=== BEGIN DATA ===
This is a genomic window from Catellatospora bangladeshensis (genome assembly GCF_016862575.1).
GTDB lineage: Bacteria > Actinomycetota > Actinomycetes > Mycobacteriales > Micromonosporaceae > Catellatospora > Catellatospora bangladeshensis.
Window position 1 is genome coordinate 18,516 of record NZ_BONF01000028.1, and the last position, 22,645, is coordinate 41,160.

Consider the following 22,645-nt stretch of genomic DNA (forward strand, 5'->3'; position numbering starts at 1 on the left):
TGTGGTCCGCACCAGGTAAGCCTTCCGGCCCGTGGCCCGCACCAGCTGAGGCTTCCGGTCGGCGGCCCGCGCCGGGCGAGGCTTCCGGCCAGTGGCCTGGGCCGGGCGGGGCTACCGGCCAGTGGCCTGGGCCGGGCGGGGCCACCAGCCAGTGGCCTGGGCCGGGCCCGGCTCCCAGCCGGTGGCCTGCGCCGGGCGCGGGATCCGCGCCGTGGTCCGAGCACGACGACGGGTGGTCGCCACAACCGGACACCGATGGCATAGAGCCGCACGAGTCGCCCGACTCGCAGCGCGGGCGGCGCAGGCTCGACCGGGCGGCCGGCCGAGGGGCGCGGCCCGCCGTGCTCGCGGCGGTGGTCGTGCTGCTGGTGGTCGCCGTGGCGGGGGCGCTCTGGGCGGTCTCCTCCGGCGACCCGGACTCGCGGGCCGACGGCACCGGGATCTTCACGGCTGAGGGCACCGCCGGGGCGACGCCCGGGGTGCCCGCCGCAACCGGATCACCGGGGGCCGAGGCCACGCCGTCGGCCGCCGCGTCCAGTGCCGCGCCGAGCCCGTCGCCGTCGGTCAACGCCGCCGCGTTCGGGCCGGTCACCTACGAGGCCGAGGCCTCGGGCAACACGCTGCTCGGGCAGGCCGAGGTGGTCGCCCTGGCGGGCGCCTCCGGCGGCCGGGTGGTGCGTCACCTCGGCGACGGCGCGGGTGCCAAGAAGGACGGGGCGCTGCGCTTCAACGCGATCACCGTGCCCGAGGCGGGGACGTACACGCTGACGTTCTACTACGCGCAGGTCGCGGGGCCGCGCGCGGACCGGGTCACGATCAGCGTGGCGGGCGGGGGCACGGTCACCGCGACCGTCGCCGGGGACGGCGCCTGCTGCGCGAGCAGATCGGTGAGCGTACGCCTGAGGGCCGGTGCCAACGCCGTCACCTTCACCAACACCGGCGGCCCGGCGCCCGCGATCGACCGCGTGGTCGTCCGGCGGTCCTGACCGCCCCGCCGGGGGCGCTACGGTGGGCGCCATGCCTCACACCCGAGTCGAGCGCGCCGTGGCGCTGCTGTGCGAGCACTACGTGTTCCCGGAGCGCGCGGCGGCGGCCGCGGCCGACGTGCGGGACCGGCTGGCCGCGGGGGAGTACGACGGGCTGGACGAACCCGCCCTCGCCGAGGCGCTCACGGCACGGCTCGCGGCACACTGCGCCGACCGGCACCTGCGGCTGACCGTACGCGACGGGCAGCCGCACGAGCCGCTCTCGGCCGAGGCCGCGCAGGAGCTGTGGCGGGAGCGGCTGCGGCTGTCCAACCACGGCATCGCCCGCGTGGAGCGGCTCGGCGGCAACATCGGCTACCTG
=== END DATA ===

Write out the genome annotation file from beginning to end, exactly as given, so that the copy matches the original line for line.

This is a genomic window from Catellatospora bangladeshensis (genome assembly GCF_016862575.1).
GTDB lineage: Bacteria > Actinomycetota > Actinomycetes > Mycobacteriales > Micromonosporaceae > Catellatospora > Catellatospora bangladeshensis.
Window position 1 is genome coordinate 18,516 of record NZ_BONF01000028.1, and the last position, 22,645, is coordinate 41,160.

Consider the following 22,645-nt stretch of genomic DNA (forward strand, 5'->3'; position numbering starts at 1 on the left):
TGTGGTCCGCACCAGGTAAGCCTTCCGGCCCGTGGCCCGCACCAGCTGAGGCTTCCGGTCGGCGGCCCGCGCCGGGCGAGGCTTCCGGCCAGTGGCCTGGGCCGGGCGGGGCTACCGGCCAGTGGCCTGGGCCGGGCGGGGCCACCAGCCAGTGGCCTGGGCCGGGCCCGGCTCCCAGCCGGTGGCCTGCGCCGGGCGCGGGATCCGCGCCGTGGTCCGAGCACGACGACGGGTGGTCGCCACAACCGGACACCGATGGCATAGAGCCGCACGAGTCGCCCGACTCGCAGCGCGGGCGGCGCAGGCTCGACCGGGCGGCCGGCCGAGGGGCGCGGCCCGCCGTGCTCGCGGCGGTGGTCGTGCTGCTGGTGGTCGCCGTGGCGGGGGCGCTCTGGGCGGTCTCCTCCGGCGACCCGGACTCGCGGGCCGACGGCACCGGGATCTTCACGGCTGAGGGCACCGCCGGGGCGACGCCCGGGGTGCCCGCCGCAACCGGATCACCGGGGGCCGAGGCCACGCCGTCGGCCGCCGCGTCCAGTGCCGCGCCGAGCCCGTCGCCGTCGGTCAACGCCGCCGCGTTCGGGCCGGTCACCTACGAGGCCGAGGCCTCGGGCAACACGCTGCTCGGGCAGGCCGAGGTGGTCGCCCTGGCGGGCGCCTCCGGCGGCCGGGTGGTGCGTCACCTCGGCGACGGCGCGGGTGCCAAGAAGGACGGGGCGCTGCGCTTCAACGCGATCACCGTGCCCGAGGCGGGGACGTACACGCTGACGTTCTACTACGCGCAGGTCGCGGGGCCGCGCGCGGACCGGGTCACGATCAGCGTGGCGGGCGGGGGCACGGTCACCGCGACCGTCGCCGGGGACGGCGCCTGCTGCGCGAGCAGATCGGTGAGCGTACGCCTGAGGGCCGGTGCCAACGCCGTCACCTTCACCAACACCGGCGGCCCGGCGCCCGCGATCGACCGCGTGGTCGTCCGGCGGTCCTGACCGCCCCGCCGGGGGCGCTACGGTGGGCGCCATGCCTCACACCCGAGTCGAGCGCGCCGTGGCGCTGCTGTGCGAGCACTACGTGTTCCCGGAGCGCGCGGCGGCGGCCGCGGCCGACGTGCGGGACCGGCTGGCCGCGGGGGAGTACGACGGGCTGGACGAACCCGCCCTCGCCGAGGCGCTCACGGCACGGCTCGCGGCACACTGCGCCGACCGGCACCTGCGGCTGACCGTACGCGACGGGCAGCCGCACGAGCCGCTCTCGGCCGAGGCCGCGCAGGAGCTGTGGCGGGAGCGGCTGCGGCTGTCCAACCACGGCATCGCCCGCGTGGAGCGGCTCGGCGGCAACATCGGCTACCTG